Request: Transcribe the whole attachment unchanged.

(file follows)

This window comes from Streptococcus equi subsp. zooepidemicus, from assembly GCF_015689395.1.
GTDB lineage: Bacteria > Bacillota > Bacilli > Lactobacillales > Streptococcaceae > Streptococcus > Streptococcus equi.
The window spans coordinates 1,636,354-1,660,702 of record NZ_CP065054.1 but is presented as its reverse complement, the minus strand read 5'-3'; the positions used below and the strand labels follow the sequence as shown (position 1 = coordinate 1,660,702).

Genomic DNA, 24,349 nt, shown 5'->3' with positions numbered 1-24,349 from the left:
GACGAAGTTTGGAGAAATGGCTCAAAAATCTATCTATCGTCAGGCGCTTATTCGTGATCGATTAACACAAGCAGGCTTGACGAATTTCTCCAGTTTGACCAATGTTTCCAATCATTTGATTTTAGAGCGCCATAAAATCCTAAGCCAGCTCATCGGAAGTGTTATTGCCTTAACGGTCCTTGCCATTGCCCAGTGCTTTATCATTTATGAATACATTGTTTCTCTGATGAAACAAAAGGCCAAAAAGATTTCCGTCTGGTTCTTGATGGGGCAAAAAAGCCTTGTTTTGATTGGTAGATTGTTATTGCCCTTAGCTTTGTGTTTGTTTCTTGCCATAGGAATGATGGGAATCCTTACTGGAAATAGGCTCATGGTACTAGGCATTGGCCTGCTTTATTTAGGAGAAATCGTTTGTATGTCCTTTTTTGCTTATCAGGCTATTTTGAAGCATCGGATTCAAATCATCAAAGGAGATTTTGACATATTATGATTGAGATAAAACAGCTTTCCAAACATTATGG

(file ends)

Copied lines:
This window comes from Streptococcus equi subsp. zooepidemicus, from assembly GCF_015689395.1.
GTDB lineage: Bacteria > Bacillota > Bacilli > Lactobacillales > Streptococcaceae > Streptococcus > Streptococcus equi.
The window spans coordinates 1,636,354-1,660,702 of record NZ_CP065054.1 but is presented as its reverse complement, the minus strand read 5'-3'; the positions used below and the strand labels follow the sequence as shown (position 1 = coordinate 1,660,702).

Genomic DNA, 24,349 nt, shown 5'->3' with positions numbered 1-24,349 from the left:
GACGAAGTTTGGAGAAATGGCTCAAAAATCTATCTATCGTCAGGCGCTTATTCGTGATCGATTAACACAAGCAGGCTTGACGAATTTCTCCAGTTTGACCAATGTTTCCAATCATTTGATTTTAGAGCGCCATAAAATCCTAAGCCAGCTCATCGGAAGTGTTATTGCCTTAACGGTCCTTGCCATTGCCCAGTGCTTTATCATTTATGAATACATTGTTTCTCTGATGAAACAAAAGGCCAAAAAGATTTCCGTCTGGTTCTTGATGGGGCAAAAAAGCCTTGTTTTGATTGGTAGATTGTTATTGCCCTTAGCTTTGTGTTTGTTTCTTGCCATAGGAATGATGGGAATCCTTACTGGAAATAGGCTCATGGTACTAGGCATTGGCCTGCTTTATTTAGGAGAAATCGTTTGTATGTCCTTTTTTGCTTATCAGGCTATTTTGAAGCATCGGATTCAAATCATCAAAGGAGATTTTGACATATTATGATTGAGATAAAACAGCTTTCCAAACATTATGG